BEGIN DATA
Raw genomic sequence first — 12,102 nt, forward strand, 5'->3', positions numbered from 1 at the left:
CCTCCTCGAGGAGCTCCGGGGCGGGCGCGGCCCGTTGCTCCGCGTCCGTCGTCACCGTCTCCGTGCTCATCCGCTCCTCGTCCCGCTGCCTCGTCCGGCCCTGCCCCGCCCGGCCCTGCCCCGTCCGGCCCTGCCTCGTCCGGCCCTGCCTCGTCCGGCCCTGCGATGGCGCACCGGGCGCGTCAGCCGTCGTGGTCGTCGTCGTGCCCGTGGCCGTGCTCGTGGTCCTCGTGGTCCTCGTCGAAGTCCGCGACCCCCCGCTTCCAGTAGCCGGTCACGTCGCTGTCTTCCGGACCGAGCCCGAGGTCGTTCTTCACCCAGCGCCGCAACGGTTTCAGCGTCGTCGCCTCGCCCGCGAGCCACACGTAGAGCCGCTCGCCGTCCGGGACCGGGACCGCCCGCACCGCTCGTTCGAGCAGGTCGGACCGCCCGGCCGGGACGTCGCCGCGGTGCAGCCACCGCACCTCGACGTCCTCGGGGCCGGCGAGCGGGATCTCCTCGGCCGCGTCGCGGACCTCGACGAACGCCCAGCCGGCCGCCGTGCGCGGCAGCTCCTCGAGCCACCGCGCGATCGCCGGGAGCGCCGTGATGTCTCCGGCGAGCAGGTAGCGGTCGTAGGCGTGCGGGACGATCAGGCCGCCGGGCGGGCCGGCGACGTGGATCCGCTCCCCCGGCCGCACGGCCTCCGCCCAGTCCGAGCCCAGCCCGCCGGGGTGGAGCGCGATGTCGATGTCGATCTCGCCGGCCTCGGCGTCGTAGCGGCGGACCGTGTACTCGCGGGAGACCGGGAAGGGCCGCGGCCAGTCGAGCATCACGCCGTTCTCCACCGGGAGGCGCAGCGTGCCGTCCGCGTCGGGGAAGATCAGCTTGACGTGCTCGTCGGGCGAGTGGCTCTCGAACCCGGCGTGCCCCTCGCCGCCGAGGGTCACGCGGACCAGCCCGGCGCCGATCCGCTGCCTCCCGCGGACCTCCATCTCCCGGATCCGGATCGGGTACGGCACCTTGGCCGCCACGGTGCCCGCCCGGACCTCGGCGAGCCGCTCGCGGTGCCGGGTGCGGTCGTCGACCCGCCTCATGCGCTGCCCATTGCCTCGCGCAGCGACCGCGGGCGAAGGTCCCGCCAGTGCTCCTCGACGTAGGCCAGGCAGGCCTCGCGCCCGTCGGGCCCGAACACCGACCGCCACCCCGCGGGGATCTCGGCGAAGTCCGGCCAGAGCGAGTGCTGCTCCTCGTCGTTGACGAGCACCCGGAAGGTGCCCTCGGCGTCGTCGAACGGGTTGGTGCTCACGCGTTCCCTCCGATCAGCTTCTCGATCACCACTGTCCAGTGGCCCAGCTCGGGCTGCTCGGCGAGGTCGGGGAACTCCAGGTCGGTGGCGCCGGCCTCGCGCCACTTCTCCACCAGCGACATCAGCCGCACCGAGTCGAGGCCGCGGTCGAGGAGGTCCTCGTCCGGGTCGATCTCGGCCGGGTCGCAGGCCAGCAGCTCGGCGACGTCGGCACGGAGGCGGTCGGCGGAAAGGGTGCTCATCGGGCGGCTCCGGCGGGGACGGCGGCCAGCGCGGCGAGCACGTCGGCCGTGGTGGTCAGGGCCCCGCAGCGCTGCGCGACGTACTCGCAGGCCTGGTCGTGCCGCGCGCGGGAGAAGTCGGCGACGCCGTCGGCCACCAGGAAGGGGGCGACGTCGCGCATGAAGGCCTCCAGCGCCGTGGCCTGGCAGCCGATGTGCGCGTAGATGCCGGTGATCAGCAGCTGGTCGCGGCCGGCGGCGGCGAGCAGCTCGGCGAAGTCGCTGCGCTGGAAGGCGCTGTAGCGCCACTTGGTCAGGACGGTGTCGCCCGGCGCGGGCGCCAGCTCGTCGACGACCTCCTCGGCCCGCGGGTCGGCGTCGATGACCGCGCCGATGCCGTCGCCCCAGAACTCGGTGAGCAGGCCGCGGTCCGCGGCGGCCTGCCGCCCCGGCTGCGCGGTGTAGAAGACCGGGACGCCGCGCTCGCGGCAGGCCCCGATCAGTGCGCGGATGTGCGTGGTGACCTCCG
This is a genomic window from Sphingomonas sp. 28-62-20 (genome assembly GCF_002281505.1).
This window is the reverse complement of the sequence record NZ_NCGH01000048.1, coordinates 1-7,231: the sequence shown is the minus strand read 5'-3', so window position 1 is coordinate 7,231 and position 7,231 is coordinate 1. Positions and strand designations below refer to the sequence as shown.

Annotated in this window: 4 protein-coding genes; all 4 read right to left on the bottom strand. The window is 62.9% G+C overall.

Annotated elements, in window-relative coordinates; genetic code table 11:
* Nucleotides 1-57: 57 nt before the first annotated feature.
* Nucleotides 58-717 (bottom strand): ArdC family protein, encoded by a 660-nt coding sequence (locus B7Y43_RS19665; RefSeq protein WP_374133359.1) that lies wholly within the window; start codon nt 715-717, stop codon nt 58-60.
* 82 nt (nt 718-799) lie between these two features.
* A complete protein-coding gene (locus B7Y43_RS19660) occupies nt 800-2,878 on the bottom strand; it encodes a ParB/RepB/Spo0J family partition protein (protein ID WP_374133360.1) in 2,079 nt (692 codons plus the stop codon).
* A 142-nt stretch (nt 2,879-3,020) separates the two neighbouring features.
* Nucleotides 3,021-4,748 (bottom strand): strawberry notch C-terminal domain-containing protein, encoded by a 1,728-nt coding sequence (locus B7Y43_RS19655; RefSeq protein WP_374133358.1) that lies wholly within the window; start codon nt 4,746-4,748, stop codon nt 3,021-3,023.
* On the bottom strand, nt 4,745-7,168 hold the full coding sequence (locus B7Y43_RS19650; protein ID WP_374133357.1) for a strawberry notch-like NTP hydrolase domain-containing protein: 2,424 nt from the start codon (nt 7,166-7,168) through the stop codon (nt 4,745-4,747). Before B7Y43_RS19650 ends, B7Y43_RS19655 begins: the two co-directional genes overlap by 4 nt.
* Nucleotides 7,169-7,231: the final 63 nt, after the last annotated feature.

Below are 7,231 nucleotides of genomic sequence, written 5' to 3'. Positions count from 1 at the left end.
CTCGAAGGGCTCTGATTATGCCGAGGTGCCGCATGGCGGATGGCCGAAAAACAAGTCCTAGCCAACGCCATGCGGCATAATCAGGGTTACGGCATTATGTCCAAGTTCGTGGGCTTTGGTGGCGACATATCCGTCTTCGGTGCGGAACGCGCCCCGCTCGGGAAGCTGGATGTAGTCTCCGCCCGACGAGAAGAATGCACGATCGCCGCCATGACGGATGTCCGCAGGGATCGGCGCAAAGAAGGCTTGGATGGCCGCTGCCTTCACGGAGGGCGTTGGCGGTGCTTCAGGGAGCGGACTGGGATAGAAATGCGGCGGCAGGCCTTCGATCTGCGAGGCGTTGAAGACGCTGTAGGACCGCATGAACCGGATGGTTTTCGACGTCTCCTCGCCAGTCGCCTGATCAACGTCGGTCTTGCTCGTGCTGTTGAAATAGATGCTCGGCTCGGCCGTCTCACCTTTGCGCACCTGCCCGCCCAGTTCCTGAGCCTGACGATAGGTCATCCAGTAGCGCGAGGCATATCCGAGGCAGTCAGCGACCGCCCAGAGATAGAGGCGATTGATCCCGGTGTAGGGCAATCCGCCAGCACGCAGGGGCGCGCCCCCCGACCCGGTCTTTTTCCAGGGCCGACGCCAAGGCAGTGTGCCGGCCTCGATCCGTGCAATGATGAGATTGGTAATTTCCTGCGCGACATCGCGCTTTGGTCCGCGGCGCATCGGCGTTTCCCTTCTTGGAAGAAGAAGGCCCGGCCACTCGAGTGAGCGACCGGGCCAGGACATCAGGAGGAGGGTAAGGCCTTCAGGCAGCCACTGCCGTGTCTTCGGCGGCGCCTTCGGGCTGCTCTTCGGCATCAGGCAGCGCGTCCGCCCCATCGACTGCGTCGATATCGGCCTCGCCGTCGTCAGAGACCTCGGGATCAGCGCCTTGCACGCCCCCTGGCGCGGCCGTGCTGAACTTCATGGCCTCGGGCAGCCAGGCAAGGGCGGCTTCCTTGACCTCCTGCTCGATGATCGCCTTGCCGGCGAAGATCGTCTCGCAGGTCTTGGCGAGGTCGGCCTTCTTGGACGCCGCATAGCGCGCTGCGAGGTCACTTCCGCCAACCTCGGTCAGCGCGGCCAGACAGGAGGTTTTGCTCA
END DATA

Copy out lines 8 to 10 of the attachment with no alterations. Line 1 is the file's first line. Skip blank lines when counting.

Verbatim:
* Nucleotides 58-717 (bottom strand): ArdC family protein, encoded by a 660-nt coding sequence (locus B7Y43_RS19665; RefSeq protein WP_374133359.1) that lies wholly within the window; start codon nt 715-717, stop codon nt 58-60.
* 82 nt (nt 718-799) lie between these two features.
* A complete protein-coding gene (locus B7Y43_RS19660) occupies nt 800-2,878 on the bottom strand; it encodes a ParB/RepB/Spo0J family partition protein (protein ID WP_374133360.1) in 2,079 nt (692 codons plus the stop codon).